The Library - Coming to a Mall Near You

There\'s a new library in town and it\'s at the mall. The city of Bellevue, WA has opened The Library Connection in order to better serve an increasingly diverse population. People view this new fangled approach to the library as positive. The Library COnnection at the mall is even credited with bringing down the local crime rate. More


Enid Blyton Goes Politically Correct

Michael Owen Brown writes...

\"Political correctness has led to ethnic cleansing in the Enchanted Wood. In new Australian editions of Enid Blyton\'s famous children\'s books, golliwogs no longer inhabit the world of The Magic Faraway Tree.
They have been replaced by teddy bears, with computer art programs used to change the faces from the original illustrations. Another famous Blyton character, Dame Slap, has had to curb her penchant for violence against children.
She is now known as Dame Snap and administers discipline with caustic comments rather than corporal punishment. The changes were forced upon Australian publisher Hinkler Books by Chorion Intellectual Property, owner of the rights to Blyton\'s works since 1996.\" More from The Advertiser.


ACLU censorware follow-up Export Report

Seth Finkelstein writes \"The ACLU has released a [PDF] Follow Up Report concerning the
flaws of censorware.
This has further censorware criticisms and is a rebuttal to some pro-censorware material.

This is the expert witness rebuttal report of Benjamin Edelman from the Multnomah County Public Library V. United States of America.


DCMA and Libraries

K. Matthew Dames is the Resident Librarian at Georgetown University Law Center’s has written \"Court Decisions Tilt DMCA Balance Away From Libraries, Users
\" over at LLRX.

He says that there is an advancing trend in which Congress, copyright owners and the courts narrow consumers\' speech and copyright rights in the digital age.


A History of Books and Those Who Love Them

Henry Wessells writes...

\"Patience & Fortitude is a new journey into the world of rare books and book collecting by the author of A Gentle Madness: Bibliophiles, Bibliomanes, and the Eternal Passion for Books. This time Basbanes gives an account of his meetings with a broad spectrum of librarians, booksellers and private collectors in travels throughout the United States and Europe.\" More from The Miami Herald.


Red Cross and Library Team Up for Troops

For the Herald Mail (MD) Kimberly Yalowski writes...

\"U.S. troops in Afghanistan and Saudi Arabia will receive a piece of home thanks to employees of the Washington County library system and the local branch of the American Red Cross.
Library and Red Cross employees stuffed care packages with water bottles, squeezable stress relievers, toothpaste, shower gel, soap, pens, snacks, gum and paperbacks.\" More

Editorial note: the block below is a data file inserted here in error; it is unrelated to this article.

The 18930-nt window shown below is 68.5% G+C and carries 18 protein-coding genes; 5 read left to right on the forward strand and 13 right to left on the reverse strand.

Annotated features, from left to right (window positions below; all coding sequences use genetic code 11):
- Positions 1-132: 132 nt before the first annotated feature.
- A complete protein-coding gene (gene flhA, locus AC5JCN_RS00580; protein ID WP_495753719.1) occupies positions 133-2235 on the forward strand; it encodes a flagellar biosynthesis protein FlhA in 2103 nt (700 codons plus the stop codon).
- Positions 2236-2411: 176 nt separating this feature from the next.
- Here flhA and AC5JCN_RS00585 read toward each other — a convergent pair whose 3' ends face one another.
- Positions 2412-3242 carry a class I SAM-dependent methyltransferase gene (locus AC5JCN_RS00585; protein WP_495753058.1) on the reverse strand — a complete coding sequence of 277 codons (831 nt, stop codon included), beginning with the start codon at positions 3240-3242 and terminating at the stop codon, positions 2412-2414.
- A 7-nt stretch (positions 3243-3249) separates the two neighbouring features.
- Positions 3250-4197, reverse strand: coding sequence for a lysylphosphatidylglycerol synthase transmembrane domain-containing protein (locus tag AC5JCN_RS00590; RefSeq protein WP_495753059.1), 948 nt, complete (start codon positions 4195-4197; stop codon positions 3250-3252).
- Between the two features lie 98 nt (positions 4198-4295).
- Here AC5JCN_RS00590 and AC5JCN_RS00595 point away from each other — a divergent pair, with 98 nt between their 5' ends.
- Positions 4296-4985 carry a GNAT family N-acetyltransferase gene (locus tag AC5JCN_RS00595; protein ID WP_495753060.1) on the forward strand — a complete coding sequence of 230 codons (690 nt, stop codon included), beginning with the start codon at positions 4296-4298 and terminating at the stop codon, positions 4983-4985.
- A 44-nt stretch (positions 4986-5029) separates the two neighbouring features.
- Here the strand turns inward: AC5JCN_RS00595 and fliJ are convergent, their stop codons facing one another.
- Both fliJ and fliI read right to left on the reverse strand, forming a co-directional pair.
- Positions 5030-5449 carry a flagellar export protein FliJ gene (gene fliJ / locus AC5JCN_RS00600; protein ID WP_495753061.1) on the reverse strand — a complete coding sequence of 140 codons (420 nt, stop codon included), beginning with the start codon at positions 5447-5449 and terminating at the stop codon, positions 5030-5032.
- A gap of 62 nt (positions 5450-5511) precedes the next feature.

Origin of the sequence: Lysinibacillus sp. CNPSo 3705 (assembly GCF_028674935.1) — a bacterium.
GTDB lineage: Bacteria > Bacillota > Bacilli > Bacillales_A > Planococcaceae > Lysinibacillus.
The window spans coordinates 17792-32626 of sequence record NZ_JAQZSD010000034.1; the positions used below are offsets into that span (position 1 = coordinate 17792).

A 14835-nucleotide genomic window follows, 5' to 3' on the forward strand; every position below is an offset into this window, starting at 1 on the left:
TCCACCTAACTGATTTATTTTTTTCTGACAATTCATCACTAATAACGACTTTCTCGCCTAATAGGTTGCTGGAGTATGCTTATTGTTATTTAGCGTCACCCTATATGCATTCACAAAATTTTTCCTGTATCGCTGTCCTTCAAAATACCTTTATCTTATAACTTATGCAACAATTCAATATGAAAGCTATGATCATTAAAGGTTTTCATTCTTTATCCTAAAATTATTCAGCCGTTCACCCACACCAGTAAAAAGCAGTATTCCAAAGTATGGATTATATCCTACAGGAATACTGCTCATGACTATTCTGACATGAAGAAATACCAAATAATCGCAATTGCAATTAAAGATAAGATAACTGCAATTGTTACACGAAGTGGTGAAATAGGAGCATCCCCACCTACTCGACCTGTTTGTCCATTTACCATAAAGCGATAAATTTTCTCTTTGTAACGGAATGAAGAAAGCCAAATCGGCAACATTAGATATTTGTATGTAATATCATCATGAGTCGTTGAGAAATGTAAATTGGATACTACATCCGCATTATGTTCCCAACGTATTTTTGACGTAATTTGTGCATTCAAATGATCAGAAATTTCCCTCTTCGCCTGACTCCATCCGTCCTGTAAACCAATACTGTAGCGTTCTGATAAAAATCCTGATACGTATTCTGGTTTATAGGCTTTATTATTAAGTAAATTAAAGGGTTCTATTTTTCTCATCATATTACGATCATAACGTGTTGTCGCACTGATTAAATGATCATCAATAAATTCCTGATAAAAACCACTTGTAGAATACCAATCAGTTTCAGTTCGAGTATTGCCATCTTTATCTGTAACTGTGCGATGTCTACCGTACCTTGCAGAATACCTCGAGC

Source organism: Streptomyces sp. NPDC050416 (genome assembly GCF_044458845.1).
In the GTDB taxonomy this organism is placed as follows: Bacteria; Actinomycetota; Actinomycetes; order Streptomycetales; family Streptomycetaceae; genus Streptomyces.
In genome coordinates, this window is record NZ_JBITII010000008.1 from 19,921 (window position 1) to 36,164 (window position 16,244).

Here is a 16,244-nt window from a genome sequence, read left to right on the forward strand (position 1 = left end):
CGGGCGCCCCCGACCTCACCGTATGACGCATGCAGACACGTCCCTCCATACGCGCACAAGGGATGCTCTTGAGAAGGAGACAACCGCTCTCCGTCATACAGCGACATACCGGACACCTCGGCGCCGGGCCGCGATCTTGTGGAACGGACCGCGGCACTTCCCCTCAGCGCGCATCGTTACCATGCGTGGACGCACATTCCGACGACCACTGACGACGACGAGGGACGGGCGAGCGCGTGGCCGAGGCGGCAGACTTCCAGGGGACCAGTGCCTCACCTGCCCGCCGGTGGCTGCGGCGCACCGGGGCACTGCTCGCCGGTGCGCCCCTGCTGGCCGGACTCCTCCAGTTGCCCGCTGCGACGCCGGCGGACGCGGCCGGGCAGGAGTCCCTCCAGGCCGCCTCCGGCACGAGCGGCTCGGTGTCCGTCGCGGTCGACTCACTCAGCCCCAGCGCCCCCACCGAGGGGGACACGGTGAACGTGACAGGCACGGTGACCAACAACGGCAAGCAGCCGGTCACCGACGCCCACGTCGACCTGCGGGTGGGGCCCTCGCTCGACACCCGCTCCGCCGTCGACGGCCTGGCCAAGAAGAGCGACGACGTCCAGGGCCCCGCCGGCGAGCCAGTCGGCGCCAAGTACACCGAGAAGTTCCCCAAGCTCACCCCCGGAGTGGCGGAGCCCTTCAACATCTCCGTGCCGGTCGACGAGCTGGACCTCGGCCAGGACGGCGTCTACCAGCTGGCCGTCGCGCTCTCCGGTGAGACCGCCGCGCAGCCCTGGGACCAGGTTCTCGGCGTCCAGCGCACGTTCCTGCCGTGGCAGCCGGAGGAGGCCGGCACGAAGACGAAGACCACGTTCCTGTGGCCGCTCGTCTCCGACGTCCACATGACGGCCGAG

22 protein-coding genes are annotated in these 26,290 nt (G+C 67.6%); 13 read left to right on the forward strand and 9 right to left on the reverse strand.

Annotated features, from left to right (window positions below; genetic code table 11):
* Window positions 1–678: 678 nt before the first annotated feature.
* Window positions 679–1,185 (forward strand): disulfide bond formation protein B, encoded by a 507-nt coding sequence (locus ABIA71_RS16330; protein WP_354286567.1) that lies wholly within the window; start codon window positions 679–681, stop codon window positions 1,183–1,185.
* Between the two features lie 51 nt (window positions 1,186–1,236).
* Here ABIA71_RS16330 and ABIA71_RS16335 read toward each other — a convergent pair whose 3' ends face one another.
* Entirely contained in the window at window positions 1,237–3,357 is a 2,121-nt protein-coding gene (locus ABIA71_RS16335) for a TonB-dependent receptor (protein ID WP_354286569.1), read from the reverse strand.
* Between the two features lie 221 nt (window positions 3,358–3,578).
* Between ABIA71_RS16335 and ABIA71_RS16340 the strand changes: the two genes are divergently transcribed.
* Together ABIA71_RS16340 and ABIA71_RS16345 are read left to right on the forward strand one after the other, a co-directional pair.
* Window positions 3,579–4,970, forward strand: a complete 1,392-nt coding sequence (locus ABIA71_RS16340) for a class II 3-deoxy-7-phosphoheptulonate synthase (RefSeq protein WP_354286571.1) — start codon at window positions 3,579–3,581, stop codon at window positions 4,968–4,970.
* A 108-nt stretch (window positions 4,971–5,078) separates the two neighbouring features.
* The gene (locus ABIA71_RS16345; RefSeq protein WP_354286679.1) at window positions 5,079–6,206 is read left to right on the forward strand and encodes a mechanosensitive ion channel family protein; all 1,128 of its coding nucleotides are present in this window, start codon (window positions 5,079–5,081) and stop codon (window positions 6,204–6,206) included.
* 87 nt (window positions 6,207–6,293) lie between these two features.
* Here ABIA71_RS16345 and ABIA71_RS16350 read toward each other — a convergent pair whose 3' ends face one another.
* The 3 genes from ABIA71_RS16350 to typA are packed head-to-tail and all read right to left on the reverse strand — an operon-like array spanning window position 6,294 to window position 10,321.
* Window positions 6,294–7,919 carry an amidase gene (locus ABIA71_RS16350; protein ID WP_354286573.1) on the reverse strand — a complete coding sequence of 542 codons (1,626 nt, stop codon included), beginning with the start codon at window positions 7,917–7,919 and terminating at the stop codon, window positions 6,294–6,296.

Geoffrey Bill Obituary

Lee Hadden writes: \"Geoffrey Bill was librarian and archivist of Lambeth Palace Library from
1958 to 1991. The most notable and successful of modern Lambeth
Librarians, he was, as he liked to recall, only the fourth to hold that
office in a century and a quarter.

He was active too in the Friends of the National Libraries and on the
Gladstone Diaries committee, and was responsible for founding the Church
of England Record Society, on whose activities he kept a benevolent eye.
His achievements were publicly recognised in 1983 by his Lambeth DLitt and
his fellowship of the Royal Historical Society, and in 1984 by his
election as a fellow of the Society of Antiquaries. He was appointed OBE
in 1991.

Read more about this interesting British librarian in the December 14, 2001 issue of the Times.\"


Homeless problems at Seattle Public Library

Someone writes \"The Seattle Weekly
has A Story
on the problems caused by large numbers of homeless using the temporary downtown library. \"

\"On some days, you can walk through the place and 80 or 90 percent of the people will be homeless,\"

See Also: Homeless Troubles in Boston, sent in by Don Warner Saklad

Censorship in France?

Eric Fenster sent this via email:

\"A small (96 pages) book, and not just any book, is in danger of being censured in France. The title is: \'Vos papiers! Que faire face à la police?\' (Your
papers! What to do when confronted by the police?) - It was recently published by the French magistrates\' union (Syndicat de la magistrature). The book simply tells citizens (and others) what their rights are
when there is an ID check, arrest, and so on.

Authorities Drop Charges Against Sklyarov in Exchange for Testimony

Many librarians and opponents of the Digital Millennium Copyright Act (DMCA) are rejoicing at the news that charges have been dropped against Russian hacker Dmitry Sklyarov for violation of copyright laws. If convicted, he could have spent 5 years in prison and been fined $500,000.More from Wired News.